The Senate committee charged with reviewing proposed changes to Yukon’s environmental assessment regime have cancelled a scheduled meeting to hear directly from the board responsible for implementing the law under review.
On Sept. 15, the Yukon Environmental and Socio-economic Assessment Board requested an audience with the committee, and on Sept. 24 the committee scheduled a presentation for Oct. 7, according to information provided by the board.
Yesterday, the clerk of the committee confirmed in an email that the board’s attendance at the hearing would no longer be required, since its written submission had been deemed sufficient.
“The committee wishes to thank you very much for the presentation/submission you emailed the clerk, which clearly outlines the board’s position. Therefore an appearance in person will not be necessary,” according to the email.
B.C. Senator Richard Neufeld said Friday morning that the main reason for not hearing from the board directly is that YESAB currently has an acting chair, and has not yet appointed a permanent chair.
The expectation from the beginning was that the board would submit in writing unless a chair was appointed in time for the hearings, he said.
He only learned that a meeting had been scheduled on Wednesday, said Neufeld.
At that point he said, “Woah, that’s not what the committee agreed to,” he recalled.
The House of Commons will host similar hearings when the bill is at that stage, which could be an opportunity for the new chair, when one is appointed, to present, he said.
Ken McKinnon, acting chair of the assessment board, said the hearing would have been a good opportunity to discuss the concerns that the board has with implementing the amendments that are proposed.
“We just thought that during questions and answers and during the presentation to the Senate, that we’d have some unique ability to talk about the operational implications to YESAB, administering the changes to the act under Bill S-6.”
In recent weeks, the Senate committee has heard from Premier Darrell Pasloski, representatives of the Council of Yukon First Nations, the president of Yukon Energy, representatives of the Yukon Chamber of Mines and the Klondike Placer Miners’ Association, the president of Alexco Resource Corp, and representatives for the Canadian Association of Petroleum Producers.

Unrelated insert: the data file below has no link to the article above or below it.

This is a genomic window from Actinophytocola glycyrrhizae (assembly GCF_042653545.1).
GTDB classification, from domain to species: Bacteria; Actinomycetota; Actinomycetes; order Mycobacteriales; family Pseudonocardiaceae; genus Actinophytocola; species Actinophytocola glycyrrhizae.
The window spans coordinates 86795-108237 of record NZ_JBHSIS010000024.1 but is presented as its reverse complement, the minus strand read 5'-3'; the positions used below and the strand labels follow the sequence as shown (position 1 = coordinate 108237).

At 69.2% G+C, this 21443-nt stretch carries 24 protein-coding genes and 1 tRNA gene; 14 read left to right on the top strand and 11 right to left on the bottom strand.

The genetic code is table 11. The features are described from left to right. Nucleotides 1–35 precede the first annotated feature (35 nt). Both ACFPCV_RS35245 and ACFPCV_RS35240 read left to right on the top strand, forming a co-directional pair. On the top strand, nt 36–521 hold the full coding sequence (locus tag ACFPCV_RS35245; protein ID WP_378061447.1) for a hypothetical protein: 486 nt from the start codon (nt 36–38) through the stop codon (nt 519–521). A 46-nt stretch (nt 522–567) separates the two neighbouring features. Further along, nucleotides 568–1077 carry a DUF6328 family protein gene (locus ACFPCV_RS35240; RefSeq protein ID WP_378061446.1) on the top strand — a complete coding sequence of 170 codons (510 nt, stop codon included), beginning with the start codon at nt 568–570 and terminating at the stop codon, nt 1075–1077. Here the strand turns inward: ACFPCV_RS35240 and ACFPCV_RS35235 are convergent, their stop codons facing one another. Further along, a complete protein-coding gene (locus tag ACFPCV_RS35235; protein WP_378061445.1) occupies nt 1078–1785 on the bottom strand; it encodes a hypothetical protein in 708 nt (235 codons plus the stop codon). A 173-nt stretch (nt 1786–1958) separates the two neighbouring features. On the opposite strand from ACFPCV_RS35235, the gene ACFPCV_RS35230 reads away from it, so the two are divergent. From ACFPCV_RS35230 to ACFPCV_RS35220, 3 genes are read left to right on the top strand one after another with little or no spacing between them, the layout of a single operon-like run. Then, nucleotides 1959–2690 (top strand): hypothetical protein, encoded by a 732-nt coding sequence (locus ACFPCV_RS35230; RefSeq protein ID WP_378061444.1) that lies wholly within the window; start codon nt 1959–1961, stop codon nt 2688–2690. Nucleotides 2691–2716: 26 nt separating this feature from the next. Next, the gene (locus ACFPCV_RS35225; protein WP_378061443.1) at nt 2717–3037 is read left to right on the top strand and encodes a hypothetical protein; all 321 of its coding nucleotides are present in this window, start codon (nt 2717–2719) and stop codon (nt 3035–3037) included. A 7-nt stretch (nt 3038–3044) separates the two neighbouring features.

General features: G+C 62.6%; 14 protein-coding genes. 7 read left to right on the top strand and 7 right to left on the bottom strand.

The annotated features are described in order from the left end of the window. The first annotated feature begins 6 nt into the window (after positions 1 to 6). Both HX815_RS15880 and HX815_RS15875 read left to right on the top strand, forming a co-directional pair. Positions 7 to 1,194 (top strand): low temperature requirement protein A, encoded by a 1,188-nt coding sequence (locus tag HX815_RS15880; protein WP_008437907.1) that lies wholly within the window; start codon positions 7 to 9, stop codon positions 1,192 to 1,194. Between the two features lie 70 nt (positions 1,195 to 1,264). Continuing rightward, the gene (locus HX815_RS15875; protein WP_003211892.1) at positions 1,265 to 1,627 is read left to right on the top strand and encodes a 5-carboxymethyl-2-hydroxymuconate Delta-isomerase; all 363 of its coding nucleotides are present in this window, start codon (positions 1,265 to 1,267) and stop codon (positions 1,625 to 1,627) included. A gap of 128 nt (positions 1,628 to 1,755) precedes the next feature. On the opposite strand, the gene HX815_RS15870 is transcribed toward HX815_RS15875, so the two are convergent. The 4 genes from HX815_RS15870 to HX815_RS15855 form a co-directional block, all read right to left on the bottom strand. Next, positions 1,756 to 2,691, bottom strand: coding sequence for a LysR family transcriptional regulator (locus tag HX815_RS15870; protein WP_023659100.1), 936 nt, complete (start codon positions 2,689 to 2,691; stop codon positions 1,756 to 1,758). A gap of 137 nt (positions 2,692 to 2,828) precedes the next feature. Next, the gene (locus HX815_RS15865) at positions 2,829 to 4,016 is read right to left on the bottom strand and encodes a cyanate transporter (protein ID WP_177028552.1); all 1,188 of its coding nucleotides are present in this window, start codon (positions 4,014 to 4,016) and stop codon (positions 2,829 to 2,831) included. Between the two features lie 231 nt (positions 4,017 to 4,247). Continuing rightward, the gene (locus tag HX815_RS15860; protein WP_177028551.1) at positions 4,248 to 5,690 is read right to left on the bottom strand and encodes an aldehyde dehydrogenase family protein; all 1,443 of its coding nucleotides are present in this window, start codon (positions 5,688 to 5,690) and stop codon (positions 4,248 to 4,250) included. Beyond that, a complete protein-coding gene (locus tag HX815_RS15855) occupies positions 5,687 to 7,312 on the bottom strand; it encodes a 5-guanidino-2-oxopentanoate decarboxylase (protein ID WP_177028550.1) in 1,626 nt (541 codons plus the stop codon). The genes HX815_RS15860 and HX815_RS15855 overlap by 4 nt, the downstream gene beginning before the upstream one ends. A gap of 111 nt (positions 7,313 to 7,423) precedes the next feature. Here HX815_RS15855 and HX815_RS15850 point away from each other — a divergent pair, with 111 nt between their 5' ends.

There are many amendments that the board agrees will go a long way to improve the assessment process, but some major concerns remain, said McKinnon.
He was hoping to have a chance to review the new proposed timelines with the committee in particular, he said.
When it comes to the low level, designated office assessments, the proposed new timelines are actually much longer than what the board had asked for, said McKinnon.
“We’re probably the first environmental and socio-economic assessment board that has said that … the timelines are too long. They’ve called for nine months, we said we could do it in six months, and most of our assessments at the designated office take about an average of 80 days.”
For the higher level, executive committee level assessments, those that deal with major projects like major mines or energy infrastructure, the proposed new timelines could prove to be too short, he said.
He mentioned the proposed $2.5-billion Casino copper mine, which now has an application before the board, as an example.
“When you get a massive project like Casino, which is about five times the volume that Faro, the biggest lead-zinc mine in the world at one time, and they’ve given us five volumes for the proposal, and eight volumes for the appendices. We’ve got about 7,000 pages of highly technical detail.”
Under the planned rules, the board would have 16 months to assess that project, including the adequacy review phase but excluding the time it takes the company to respond to information requests.
Consultations on the draft bill indicated that the adequacy review phase would be excluded from the timeline, according to the board and First Nations, who were among the select groups allowed to see the bill before it was tabled.
After those 16 months, the federal minister could grant an extension of a maximum of two months. After that Ottawa could make an order on the recommendation of the minister to extend the timeline by an unlimited amount of time.
Those rules could actually work against the interests of proponents, said McKinnon.
If a project is so big and complicated that the board does not think it can be dealt with in the allotted time, the board could ask the minister for a review by a panel of the board, which is a “major, major review,” said McKinnon. That level of review has not been used to date in the Yukon, and would likely end up costing the proponents a lot more time and resources.
“We’re acting on behalf of proponents, in saying, ‘Hey look, have you really thought this out really carefully?’”
Those concerns were outlined in the board’s written submission to the Senate committee, but committee members will now no longer have an opportunity to hear directly from McKinnon and have their questions answered.
Contact Jacqueline Ronson at